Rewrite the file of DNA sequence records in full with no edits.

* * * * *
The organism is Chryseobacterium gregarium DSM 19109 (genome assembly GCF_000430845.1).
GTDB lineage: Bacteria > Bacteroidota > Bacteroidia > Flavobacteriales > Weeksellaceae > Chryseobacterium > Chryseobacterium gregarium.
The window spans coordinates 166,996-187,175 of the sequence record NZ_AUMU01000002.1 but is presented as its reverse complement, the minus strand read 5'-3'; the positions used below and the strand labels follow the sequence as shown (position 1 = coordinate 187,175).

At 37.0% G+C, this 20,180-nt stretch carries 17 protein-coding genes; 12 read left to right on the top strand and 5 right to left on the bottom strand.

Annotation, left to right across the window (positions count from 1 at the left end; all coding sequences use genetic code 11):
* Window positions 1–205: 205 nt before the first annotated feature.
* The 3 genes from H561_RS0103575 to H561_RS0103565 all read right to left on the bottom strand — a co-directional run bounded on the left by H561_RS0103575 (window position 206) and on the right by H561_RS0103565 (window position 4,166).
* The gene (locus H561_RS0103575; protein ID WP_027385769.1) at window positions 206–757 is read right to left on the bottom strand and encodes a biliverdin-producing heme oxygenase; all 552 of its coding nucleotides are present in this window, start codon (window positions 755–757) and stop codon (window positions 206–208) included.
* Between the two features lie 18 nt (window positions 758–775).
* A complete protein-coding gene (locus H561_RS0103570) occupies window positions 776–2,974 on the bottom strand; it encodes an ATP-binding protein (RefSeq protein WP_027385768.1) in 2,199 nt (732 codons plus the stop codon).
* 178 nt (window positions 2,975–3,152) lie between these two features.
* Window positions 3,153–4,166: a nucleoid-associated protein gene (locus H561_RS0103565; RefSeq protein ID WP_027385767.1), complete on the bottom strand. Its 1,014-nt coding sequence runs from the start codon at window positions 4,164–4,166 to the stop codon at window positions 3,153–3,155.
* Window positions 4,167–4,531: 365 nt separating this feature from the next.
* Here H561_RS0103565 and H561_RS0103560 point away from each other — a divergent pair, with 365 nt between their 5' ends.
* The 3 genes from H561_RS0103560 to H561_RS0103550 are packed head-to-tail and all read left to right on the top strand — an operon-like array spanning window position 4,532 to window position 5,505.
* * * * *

The organism is Chryseobacterium gregarium DSM 19109 (genome assembly GCF_000430845.1).
GTDB lineage: Bacteria > Bacteroidota > Bacteroidia > Flavobacteriales > Weeksellaceae > Chryseobacterium > Chryseobacterium gregarium.
The window spans coordinates 166,996-187,175 of the sequence record NZ_AUMU01000002.1 but is presented as its reverse complement, the minus strand read 5'-3'; the positions used below and the strand labels follow the sequence as shown (position 1 = coordinate 187,175).

At 37.0% G+C, this 20,180-nt stretch carries 17 protein-coding genes; 12 read left to right on the top strand and 5 right to left on the bottom strand.

Annotation, left to right across the window (positions count from 1 at the left end; all coding sequences use genetic code 11):
* Window positions 1–205: 205 nt before the first annotated feature.
* The 3 genes from H561_RS0103575 to H561_RS0103565 all read right to left on the bottom strand — a co-directional run bounded on the left by H561_RS0103575 (window position 206) and on the right by H561_RS0103565 (window position 4,166).
* The gene (locus H561_RS0103575; protein ID WP_027385769.1) at window positions 206–757 is read right to left on the bottom strand and encodes a biliverdin-producing heme oxygenase; all 552 of its coding nucleotides are present in this window, start codon (window positions 755–757) and stop codon (window positions 206–208) included.
* Between the two features lie 18 nt (window positions 758–775).
* A complete protein-coding gene (locus H561_RS0103570) occupies window positions 776–2,974 on the bottom strand; it encodes an ATP-binding protein (RefSeq protein WP_027385768.1) in 2,199 nt (732 codons plus the stop codon).
* 178 nt (window positions 2,975–3,152) lie between these two features.
* Window positions 3,153–4,166: a nucleoid-associated protein gene (locus H561_RS0103565; RefSeq protein ID WP_027385767.1), complete on the bottom strand. Its 1,014-nt coding sequence runs from the start codon at window positions 4,164–4,166 to the stop codon at window positions 3,153–3,155.
* Window positions 4,167–4,531: 365 nt separating this feature from the next.
* Here H561_RS0103565 and H561_RS0103560 point away from each other — a divergent pair, with 365 nt between their 5' ends.
* The 3 genes from H561_RS0103560 to H561_RS0103550 are packed head-to-tail and all read left to right on the top strand — an operon-like array spanning window position 4,532 to window position 5,505.